When I first saw the movie, THE NET, I thought that was the worst that could ever happen with computer technology but ZERO DAY proves creative people can always find ways to use their talents to cause harm. The anniversary of 9/11 is approaching and chilling events are taking place. An airliner¿s onboard computer fails to respond, same at a nuclear plant, an oil tanker, and even a hospital where a computer gives out the wrong dose of medicine killing several people. Jeff Aiken lost a fiancée in the Twin Towers and had resigned from the CIA because his boss wouldn¿t believe all the warning signs Jeff had pointed out. He now owns his own computer tech company and is called in to help fix a computer problem at a legal firm. When he starts to see a pattern in some of the messages from other incidents, he gets suspicious. A tech at the law firm assisting him sends a message through a hacker chat room hoping to draw out the culprit. When she turns up dead, Jeff figures he¿s next. This is a chilling example that makes stealing identities seem like child¿s play. The only confusing part is the ending. This reader was led to believe Jeff was able to stop the attack, but this is followed by events still taking place. Although a good thriller read, I am not tech savvy so much of the tech language and descriptions were lost on me.
jazzzak on LibraryThing More than 1 year ago
I really liked this book. The subject matter of cyber-terrorism is a modern day threat and a definite possibility as well. I enjoyed the development of the characters throughout the story and the way the various characters and sub-plots drew closer and eventually merged at the ending. The main character, Jeff, was a realistic person trying to deal with a seemingly insurmountable problem. He wasn't the standard adventure character with years of military special operations training, he was a regular Joe Geek who had a lot of knowledge and experience in the computer, hacker and intelligence world and good enough ethics to try to do the right thing.I also enjoyed how Russinovich developed the bad guys in this story. Many authors don't take the time to delve into this side of the story or explain what makes the other side tick and make the decisions that they do. I thought the ending was a little bit of a surprise, which I enjoyed. Real stories don't always end with everything tied up in a nice little package and this story shows that even defeating a monstrous cyber-attack like the one in Zero Day won't end the war.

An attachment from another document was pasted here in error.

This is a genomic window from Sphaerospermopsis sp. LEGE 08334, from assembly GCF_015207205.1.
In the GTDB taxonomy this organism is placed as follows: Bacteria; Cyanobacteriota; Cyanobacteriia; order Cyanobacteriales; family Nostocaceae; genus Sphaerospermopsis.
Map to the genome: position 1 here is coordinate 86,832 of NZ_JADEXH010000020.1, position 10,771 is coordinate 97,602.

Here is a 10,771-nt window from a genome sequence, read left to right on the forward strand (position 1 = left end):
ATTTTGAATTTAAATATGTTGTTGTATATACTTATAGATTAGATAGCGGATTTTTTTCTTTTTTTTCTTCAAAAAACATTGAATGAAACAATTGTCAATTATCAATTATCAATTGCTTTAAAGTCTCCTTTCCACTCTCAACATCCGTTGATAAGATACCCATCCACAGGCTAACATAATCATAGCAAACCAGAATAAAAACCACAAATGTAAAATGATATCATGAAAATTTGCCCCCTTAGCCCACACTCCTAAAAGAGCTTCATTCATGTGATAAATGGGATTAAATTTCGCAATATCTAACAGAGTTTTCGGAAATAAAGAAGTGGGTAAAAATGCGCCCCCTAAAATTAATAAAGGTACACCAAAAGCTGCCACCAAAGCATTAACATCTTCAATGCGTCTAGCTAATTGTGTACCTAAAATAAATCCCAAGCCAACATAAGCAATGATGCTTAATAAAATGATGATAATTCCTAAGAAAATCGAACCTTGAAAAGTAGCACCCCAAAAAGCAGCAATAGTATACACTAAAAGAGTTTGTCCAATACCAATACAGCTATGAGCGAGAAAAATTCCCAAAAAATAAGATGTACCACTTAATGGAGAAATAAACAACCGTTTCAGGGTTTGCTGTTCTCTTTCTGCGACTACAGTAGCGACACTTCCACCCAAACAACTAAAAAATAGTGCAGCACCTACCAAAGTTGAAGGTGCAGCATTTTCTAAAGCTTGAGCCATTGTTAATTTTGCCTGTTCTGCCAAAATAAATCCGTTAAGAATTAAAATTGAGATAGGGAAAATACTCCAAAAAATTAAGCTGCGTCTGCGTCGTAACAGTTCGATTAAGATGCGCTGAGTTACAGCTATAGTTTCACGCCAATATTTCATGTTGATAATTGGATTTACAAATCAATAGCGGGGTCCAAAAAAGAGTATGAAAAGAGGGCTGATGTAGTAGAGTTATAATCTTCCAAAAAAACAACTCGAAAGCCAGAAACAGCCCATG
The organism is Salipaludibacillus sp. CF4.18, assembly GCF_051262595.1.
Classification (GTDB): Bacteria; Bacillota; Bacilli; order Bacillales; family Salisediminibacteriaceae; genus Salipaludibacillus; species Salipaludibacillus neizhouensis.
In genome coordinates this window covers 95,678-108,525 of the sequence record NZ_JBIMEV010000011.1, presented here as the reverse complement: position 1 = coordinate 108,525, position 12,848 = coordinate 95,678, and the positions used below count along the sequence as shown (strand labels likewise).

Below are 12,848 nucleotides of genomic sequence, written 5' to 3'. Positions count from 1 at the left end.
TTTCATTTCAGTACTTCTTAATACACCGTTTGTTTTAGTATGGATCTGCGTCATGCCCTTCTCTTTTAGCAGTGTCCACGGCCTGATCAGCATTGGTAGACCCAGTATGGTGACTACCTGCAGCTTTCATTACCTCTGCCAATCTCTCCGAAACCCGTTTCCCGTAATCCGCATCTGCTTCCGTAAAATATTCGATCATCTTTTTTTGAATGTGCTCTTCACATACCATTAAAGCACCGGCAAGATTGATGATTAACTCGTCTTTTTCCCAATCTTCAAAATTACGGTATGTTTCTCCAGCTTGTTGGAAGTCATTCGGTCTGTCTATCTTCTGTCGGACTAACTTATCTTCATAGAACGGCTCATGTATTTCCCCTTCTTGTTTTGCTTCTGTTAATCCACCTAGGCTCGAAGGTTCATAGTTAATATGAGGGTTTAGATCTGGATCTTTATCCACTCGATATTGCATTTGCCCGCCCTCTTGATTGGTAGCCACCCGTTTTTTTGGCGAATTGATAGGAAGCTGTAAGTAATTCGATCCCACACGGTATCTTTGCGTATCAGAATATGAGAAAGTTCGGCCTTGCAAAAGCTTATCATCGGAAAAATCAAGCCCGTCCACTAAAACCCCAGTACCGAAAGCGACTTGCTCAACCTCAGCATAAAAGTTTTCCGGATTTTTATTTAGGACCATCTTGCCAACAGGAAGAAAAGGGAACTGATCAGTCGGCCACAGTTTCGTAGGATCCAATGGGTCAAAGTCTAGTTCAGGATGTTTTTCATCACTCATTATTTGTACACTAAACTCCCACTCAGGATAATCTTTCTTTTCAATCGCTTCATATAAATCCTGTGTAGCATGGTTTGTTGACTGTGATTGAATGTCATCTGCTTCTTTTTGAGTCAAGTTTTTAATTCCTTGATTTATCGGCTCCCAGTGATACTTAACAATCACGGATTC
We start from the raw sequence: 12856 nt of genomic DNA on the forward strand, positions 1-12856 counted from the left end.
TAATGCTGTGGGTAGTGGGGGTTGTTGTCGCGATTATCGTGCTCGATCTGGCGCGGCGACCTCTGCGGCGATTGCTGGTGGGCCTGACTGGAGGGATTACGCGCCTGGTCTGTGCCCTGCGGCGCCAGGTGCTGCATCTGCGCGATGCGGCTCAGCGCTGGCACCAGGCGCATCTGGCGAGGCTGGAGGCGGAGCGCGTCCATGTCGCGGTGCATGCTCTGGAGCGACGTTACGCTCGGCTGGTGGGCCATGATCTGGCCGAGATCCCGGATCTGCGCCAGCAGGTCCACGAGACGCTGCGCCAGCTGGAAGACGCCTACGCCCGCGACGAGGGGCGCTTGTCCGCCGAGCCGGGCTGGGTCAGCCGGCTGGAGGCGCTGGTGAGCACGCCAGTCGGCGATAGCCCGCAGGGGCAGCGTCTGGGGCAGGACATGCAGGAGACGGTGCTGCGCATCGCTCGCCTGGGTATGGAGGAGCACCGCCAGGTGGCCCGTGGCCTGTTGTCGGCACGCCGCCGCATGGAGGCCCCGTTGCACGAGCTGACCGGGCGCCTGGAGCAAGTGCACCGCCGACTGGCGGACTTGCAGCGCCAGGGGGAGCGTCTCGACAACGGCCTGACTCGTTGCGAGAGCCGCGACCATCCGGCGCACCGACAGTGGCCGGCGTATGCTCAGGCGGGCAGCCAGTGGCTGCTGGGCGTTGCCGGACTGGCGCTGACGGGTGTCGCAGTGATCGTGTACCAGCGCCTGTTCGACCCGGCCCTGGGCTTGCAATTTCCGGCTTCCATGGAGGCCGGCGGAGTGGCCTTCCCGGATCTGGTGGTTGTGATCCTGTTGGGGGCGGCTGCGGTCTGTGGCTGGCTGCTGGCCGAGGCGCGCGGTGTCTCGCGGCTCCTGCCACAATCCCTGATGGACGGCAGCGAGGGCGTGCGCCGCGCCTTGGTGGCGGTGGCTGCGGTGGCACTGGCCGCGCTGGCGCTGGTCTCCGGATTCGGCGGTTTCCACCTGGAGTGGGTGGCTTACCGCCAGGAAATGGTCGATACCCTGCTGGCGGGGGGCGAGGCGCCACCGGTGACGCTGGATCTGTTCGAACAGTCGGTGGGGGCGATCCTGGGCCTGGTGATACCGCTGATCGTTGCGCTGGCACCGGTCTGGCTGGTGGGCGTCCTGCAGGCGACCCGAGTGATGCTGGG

DBower on LibraryThing More than 1 year ago
I loved this book and look forward to additional books by Mr, Russinovich. The storyline is unfortunately very plausible, a cyber-terrorist attack on the internet, with our dependency on the web. Since the previous review does a good job describing the plot I will not rehash that in this review. In my opinion the storyline is excellent and well developed, the characters are interesting and the relationships between them engaging, and the pace of the story is exhilerating. The only thing that held me up from giving this book 5 stars was there was a bit too much technical stuff and text/instant messaging lingo for my taste. I read the book in a single weekend. I highly recommend this book. If you like fast-paced international espionage books give this one a try, You will not be disappointed.
KevinJoseph on LibraryThing More than 1 year ago